A very exciting special issue of Transcultural Psychiatry has just been published: Practical Anthropology for a Global Public Psychiatry: Provocations and Future Directions is edited by Neely Myers, Rebecca Lester, and Kim Hopper. Here are the abstracts!
Reflections on the anthropology of public psychiatry: The potential and limitations of transdisciplinary work
Neely Myers, Rebecca Lester, and Kim Hopper
Transcultural psychiatry and anthropology have long championed the comparative study of emotional distress to better understand how people experience, interpret, and manage extraordinary mental events and emotional quandaries around the globe. This special issue brings together practitioners, scholars, and experts from both disciplines working at the intersections of the community and the clinic, the personal and the social, the local and the global, to ask: where does this effort currently stand? We hope this collection of articles will serve as a bellwether selection of provocations and future directions for transdisciplinary research in psychiatric anthropology.
Much research on the mental health system in the US, at least, skirts the sprawling, fragmented, poorly mapped terrain of “de facto” services—a motley array of institutional arrangements claiming to offer custody and care, such as jails, prisons, detention facilities, residential institutions for teenagers, homeless shelters, and a variety of quasi-institutions for the deaf, blind, and elderly. Rather than avoiding these settings, the researchers contributing to this issue reflect on the challenging work of engaging intimately with interlocutors living with these conditions. We use the term “public psychiatry” to refer to this ad hoc, patch-worked, and ill-monitored system. Unlike “public health,” as we use the term here, public psychiatry encompasses not populations but structures: state, private, and informal configurations of care, the surrogates of care and the default options offered when care is unavailing.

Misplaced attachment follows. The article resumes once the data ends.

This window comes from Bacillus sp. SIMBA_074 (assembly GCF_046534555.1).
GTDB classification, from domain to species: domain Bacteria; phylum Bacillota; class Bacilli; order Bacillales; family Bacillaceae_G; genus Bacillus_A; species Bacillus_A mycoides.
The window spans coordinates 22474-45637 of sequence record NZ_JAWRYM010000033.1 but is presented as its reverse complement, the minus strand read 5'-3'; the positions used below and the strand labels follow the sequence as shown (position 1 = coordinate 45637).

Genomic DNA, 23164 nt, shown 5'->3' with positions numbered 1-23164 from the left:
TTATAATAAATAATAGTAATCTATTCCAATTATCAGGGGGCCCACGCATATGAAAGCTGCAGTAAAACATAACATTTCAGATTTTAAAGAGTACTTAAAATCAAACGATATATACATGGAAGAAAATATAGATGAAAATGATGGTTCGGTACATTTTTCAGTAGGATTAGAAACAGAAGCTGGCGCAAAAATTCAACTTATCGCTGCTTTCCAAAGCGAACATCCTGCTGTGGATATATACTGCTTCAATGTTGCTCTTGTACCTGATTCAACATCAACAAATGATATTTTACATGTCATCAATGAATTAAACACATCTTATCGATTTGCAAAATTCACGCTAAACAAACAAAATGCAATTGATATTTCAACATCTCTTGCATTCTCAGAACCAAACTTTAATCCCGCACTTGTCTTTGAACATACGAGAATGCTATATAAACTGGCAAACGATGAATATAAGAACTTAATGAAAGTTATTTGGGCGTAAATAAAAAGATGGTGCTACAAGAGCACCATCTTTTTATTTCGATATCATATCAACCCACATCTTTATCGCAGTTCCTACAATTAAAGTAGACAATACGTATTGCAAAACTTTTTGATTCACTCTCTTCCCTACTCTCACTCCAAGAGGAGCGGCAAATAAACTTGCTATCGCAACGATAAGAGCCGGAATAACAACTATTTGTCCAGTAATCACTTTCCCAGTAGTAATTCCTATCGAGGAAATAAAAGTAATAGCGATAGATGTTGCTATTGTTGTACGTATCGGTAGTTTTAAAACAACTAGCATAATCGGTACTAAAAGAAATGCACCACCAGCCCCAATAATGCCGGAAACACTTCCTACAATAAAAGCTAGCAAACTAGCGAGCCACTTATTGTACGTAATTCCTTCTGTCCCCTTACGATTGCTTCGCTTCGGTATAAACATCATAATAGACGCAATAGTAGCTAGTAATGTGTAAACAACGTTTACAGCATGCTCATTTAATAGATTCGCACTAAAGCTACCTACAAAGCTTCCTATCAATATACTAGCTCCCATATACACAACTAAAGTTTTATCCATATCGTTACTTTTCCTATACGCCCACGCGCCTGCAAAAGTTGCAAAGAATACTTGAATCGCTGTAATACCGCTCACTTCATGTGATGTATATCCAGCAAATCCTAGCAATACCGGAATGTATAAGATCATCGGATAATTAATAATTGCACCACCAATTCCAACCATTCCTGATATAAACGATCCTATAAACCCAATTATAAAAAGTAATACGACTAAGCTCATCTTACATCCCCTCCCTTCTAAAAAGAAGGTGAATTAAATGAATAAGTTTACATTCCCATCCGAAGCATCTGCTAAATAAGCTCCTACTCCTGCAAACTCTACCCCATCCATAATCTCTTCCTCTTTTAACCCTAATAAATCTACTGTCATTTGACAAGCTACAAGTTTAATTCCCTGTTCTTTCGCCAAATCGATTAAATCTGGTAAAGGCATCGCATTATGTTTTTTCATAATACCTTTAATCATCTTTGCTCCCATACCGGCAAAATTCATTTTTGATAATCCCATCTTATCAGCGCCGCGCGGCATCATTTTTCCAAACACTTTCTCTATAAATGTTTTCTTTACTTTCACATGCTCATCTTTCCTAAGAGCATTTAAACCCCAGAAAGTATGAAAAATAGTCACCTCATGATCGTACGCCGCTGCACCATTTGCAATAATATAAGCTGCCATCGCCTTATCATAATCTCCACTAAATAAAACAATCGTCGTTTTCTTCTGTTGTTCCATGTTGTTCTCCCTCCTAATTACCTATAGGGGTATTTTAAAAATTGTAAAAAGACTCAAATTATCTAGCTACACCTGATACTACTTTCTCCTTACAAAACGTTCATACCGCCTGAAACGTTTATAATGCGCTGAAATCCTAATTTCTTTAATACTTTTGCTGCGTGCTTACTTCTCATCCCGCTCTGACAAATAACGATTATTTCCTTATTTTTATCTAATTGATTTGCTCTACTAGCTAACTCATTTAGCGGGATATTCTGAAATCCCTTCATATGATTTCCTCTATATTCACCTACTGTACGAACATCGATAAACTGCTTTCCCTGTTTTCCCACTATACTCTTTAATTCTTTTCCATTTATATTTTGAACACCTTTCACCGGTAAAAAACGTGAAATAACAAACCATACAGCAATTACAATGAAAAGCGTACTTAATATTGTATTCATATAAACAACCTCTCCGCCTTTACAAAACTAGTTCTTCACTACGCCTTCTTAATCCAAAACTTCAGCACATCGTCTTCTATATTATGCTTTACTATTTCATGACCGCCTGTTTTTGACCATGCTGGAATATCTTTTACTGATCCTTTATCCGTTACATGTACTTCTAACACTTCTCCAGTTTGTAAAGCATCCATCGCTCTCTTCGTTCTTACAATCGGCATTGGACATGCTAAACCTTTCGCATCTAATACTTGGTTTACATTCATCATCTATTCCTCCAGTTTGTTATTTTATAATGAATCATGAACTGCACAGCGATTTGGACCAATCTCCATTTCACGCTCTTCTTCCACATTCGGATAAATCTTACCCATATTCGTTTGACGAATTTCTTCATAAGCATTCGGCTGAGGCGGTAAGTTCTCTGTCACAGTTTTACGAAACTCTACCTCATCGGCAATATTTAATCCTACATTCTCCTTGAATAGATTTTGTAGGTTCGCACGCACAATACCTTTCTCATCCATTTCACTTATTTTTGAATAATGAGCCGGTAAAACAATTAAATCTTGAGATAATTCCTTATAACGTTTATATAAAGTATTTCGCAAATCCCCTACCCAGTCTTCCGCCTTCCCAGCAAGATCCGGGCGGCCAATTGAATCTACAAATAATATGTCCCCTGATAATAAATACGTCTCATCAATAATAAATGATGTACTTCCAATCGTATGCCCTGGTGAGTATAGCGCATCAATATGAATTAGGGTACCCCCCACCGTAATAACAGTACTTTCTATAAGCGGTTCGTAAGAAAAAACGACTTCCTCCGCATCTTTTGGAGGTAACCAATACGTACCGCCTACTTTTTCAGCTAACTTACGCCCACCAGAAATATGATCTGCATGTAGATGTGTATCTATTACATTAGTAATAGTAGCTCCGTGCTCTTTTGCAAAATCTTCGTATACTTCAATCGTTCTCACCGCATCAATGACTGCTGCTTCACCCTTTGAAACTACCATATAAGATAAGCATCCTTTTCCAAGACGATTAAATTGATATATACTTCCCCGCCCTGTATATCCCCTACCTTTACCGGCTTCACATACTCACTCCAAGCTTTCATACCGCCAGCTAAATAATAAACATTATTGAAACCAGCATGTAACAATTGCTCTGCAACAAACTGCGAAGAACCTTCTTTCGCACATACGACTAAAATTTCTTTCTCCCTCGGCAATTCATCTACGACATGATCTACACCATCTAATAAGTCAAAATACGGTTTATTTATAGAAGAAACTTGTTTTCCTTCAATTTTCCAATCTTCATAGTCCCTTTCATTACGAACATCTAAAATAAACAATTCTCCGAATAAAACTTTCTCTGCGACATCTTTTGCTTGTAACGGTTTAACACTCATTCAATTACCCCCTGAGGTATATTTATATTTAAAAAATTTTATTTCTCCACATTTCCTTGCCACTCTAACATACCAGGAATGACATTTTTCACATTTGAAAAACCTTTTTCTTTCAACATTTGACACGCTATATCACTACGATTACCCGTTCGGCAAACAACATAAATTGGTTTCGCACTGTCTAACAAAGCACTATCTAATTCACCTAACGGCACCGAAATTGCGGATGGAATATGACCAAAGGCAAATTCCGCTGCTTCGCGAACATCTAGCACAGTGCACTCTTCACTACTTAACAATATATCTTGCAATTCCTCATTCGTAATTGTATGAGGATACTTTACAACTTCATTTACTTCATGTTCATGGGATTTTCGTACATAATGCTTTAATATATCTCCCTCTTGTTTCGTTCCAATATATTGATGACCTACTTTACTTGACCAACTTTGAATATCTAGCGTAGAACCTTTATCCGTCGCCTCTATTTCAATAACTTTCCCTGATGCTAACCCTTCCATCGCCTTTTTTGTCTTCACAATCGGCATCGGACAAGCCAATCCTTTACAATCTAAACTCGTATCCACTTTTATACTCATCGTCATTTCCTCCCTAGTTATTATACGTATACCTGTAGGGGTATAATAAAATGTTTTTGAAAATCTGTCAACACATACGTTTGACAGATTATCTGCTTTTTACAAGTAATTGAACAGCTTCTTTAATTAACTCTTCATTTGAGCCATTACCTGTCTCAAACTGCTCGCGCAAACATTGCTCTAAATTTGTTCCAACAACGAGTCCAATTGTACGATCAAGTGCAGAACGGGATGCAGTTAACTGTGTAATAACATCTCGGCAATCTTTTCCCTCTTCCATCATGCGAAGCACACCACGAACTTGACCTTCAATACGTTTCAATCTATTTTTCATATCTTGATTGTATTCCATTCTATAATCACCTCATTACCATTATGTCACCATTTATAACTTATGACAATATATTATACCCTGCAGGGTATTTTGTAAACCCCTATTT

The views, opinions and positions expressed by these authors and blogs are theirs and do not necessarily represent that of the Bioethics Research Library and Kennedy Institute of Ethics or Georgetown University.